Aspiring math teacher John Quinn Jr. didn’t get the numbers to go his way this week.
Instead, the majority of the 11 people who run the Wilkes-Barre Area Career and Technical Center voted to hire someone else as a math instructor before the start of the new school year, averting what would have been another public relations black eye.
Quinn, after all, is the son of Wilkes-Barre Area School Board Vice President John Quinn Sr. As fate would have it, the elder Quinn also currently serves as chairman of the technical school’s Joint Operating Committee. Although it’s not illegal for a wannabe teacher to apply for and land a job in a Pennsylvania public school district where mommy or daddy sits on the school board, it sure smacks of desperation. That’s doubly true in Wilkes-Barre Area, long derided in the court of public opinion for its obscene instances of nepotism and for outright corruption, including the passing of bribes to land business contracts and jobs.
For the record, Quinn Sr. abstained from voting Monday for the agenda item involving his son’s application. Even so, it’s hard not to question whether the Quinns are attempting to establish a family dynasty in the district. Quinn Sr. formerly taught in the district, and his daughter, Colleen Wood, worked there too, according to a 2003 article in The Times Leader.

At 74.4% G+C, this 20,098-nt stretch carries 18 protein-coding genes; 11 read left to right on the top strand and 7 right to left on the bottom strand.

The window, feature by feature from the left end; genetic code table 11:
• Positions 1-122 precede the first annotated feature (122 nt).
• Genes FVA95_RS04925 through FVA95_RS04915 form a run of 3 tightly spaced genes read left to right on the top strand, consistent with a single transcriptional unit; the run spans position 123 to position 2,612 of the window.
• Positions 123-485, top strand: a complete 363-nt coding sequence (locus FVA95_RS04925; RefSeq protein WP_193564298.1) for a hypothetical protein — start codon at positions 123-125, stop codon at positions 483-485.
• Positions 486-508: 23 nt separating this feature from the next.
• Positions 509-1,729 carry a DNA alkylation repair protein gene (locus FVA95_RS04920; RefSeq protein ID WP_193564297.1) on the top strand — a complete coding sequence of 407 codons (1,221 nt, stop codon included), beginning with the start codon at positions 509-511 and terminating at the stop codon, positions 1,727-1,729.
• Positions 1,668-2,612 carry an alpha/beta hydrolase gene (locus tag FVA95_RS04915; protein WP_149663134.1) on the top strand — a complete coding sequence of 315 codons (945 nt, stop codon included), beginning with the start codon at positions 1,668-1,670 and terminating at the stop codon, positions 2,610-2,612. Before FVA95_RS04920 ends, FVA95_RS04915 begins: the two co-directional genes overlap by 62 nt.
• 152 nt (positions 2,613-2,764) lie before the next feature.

Son John Quinn Jr. has worked part-time intermittently for the district for more than a decade.
Two years ago this month, federal agents attended a Wilkes-Barre Area School Board meeting and served multiple subpoenas. The agents asked for information including employment and hiring records, particularly for John Quinn Jr., said then-Superintendent Jeff Namey. Quinn Jr. was certified in secondary school math, a field with frequent shortages of qualified teachers, Namey noted at the time.
Quinn Jr., whom we assume to be fully qualified and capable in the classroom, can help to alleviate public skepticism about the Wilkes-Barre district by switching his attention to geography. In this commonwealth, there are 500 public school districts; why not find one in which to work where you have no relatives on the school board?